“When all Americans are treated as equal, no matter who they are or whom they love, we are all more free.”–Barack Obama
Hello world, family, extended family, and anyone who is currently reading this post, while I love to keep my blog light-hearted and fun, and this definitely will not be a drag, this topic is a bit more serious than usual. I grew up in a very interesting family, and by interesting I mean that I have multiple siblings who classify themselves within the LGBTQ+ community. Growing up, it was such a normal thing in my household, that when I would hear negative talk outside of my house, at school, or on the news, I was shocked. I never understood why being apart of the LGBTQ+ community was seen as so “wrong”. I didn’t understand why people were so against those who are gay, transgender, bisexual, asexual, etc. That’s why it was hard for me. It wasn’t because of my family. I knew that they would understand, I knew that they would support me, love me, accept me. It was because of the world around me.
That’s why it took me until freshman year to utter the words to ANYONE: I’m bisexual.
Surprise! I’m bisexual!
I figured this out when I was in sixth grade, and let me tell you, it was absolutely terrifying. I remember sitting in class and thinking the girl across from me was the prettiest person I had ever seen, and it wasn’t just “oh, wow, she’s so pretty,” no, it was more of “wHat Do I Do sHe’S sO pReTty sToP looking At hER.” This brought on a lot of confusion because in sixth grade, although I had grown up in a very open household that was full of the LGBTQ+ community, I didn’t really know what being bisexual meant. I didn’t know that it was possible for a person to be able feel a connection to both genders. With that being said, I brushed it off until Freshman year. (That wasn’t easy, by the way, it popped up in my head a lot).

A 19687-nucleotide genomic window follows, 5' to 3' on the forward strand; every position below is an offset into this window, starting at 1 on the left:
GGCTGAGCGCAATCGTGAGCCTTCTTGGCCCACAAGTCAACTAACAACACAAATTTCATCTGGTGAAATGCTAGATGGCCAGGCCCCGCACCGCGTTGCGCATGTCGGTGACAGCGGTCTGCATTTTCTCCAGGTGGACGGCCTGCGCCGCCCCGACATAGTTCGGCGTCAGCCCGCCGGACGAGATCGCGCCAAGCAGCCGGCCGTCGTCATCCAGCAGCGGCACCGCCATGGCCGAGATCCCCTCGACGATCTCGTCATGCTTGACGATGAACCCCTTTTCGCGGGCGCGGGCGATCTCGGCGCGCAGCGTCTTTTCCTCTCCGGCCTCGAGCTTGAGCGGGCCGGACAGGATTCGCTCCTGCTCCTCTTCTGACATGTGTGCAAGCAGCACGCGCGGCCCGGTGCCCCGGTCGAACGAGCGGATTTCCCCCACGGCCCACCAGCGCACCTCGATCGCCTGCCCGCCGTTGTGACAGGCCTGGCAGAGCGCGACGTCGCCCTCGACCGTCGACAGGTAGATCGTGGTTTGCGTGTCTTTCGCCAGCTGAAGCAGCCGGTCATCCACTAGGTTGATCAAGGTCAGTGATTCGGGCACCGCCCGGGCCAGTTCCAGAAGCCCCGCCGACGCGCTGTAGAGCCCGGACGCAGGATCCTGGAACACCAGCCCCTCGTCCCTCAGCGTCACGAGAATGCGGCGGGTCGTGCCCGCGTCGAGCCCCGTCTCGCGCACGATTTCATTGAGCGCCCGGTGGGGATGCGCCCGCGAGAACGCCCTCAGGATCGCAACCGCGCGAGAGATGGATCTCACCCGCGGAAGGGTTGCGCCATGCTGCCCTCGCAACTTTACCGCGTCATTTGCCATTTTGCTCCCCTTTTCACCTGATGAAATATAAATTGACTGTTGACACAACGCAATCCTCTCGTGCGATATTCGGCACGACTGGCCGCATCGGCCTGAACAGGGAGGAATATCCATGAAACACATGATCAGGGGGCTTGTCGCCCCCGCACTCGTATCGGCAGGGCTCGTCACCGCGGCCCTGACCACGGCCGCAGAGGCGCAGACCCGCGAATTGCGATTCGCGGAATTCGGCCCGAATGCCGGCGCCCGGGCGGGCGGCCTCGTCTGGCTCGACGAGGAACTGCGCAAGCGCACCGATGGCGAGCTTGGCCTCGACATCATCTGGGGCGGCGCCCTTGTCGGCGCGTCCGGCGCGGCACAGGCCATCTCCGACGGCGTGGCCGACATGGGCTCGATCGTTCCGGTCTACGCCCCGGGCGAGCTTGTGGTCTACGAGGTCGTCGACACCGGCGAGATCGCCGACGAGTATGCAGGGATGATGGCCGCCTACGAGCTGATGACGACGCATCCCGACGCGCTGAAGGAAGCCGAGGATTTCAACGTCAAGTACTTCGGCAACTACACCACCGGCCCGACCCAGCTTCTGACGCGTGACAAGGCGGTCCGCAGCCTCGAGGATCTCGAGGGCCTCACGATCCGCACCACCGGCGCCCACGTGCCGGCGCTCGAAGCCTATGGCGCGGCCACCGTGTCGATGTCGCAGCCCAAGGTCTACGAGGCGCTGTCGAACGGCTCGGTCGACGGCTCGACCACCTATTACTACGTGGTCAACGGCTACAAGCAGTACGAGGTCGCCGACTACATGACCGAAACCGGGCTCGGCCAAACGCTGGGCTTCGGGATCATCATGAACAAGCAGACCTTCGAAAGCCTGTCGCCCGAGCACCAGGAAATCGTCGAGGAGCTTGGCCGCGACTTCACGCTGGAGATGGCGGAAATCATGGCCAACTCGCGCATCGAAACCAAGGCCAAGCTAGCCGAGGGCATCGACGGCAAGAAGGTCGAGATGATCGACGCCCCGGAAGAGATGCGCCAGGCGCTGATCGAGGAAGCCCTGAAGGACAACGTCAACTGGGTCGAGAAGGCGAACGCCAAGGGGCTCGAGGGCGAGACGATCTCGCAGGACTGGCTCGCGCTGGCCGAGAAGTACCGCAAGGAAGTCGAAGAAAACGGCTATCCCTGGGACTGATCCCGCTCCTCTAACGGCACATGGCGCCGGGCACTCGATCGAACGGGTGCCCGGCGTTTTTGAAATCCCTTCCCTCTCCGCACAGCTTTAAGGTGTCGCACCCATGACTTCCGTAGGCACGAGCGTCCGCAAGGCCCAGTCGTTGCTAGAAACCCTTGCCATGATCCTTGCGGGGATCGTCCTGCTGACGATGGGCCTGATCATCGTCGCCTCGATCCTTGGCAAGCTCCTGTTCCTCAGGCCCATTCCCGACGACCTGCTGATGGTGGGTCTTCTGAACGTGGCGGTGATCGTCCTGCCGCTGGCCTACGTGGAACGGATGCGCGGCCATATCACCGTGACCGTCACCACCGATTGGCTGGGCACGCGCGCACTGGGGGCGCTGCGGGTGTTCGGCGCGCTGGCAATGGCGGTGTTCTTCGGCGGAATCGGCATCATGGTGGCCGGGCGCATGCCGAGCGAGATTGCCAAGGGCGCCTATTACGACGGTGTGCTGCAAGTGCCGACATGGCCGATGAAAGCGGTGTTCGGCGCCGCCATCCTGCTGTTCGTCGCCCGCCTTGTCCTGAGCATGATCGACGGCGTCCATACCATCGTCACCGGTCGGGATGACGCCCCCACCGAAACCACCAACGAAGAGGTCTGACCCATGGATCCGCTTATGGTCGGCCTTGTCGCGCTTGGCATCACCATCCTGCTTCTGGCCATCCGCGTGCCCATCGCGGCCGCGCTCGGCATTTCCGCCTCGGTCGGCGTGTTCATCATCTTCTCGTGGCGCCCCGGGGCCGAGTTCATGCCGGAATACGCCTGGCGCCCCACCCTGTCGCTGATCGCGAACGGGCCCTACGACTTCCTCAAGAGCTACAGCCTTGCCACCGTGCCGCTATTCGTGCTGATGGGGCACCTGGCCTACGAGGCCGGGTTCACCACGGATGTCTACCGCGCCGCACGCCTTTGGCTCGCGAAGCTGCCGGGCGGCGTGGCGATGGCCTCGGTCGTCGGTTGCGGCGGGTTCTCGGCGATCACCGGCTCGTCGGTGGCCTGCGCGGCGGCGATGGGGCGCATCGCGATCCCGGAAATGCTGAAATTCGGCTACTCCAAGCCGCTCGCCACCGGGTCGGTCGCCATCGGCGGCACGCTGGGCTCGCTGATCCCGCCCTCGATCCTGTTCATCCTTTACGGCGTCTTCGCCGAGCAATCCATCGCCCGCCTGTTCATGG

Freshman year was when I became friends with this girl who was on the soccer team, and yes, it liked her. At the time, neither of us were open and ready to be ourselves, but now we are both happy, open, and proud. But these feelings were what ensured that I am bisexual, and that it was time for me to tell my mom, and this is how that went:
Me: “I have something to tell you…”
Mom: “What it is?”
Me: “I like boys…and girls…”
Mom: “Okay, want a cheeze-it?” *Hands me cheeze-itz box*
It was just so casual, and it made me wish that everything and every coming out story for everyone could be that casual. Next came my dad, which was also really calm and easy, then my siblings, easy, and then now, this. Most of my extended family doesn’t know, until this moment if they’re reading this. Sorry for not telling you sooner. And also sorry for not telling you that I have a girlfriend. She’s real cute and if you’d like a picture of her you have my number, hopefully.
I’m going to leave all of you with this; coming out is probably the scariest thing in the entire world, whether you have a supportive family or not. My immediate family is immensely supportive and I couldn’t ask for more, but the world outside these doors is not as supportive. One day, it will all get better. One day, we will all be able to respect one another. One day, you will be able to come out and be yourself. One day, there will be equality and harmony in our world.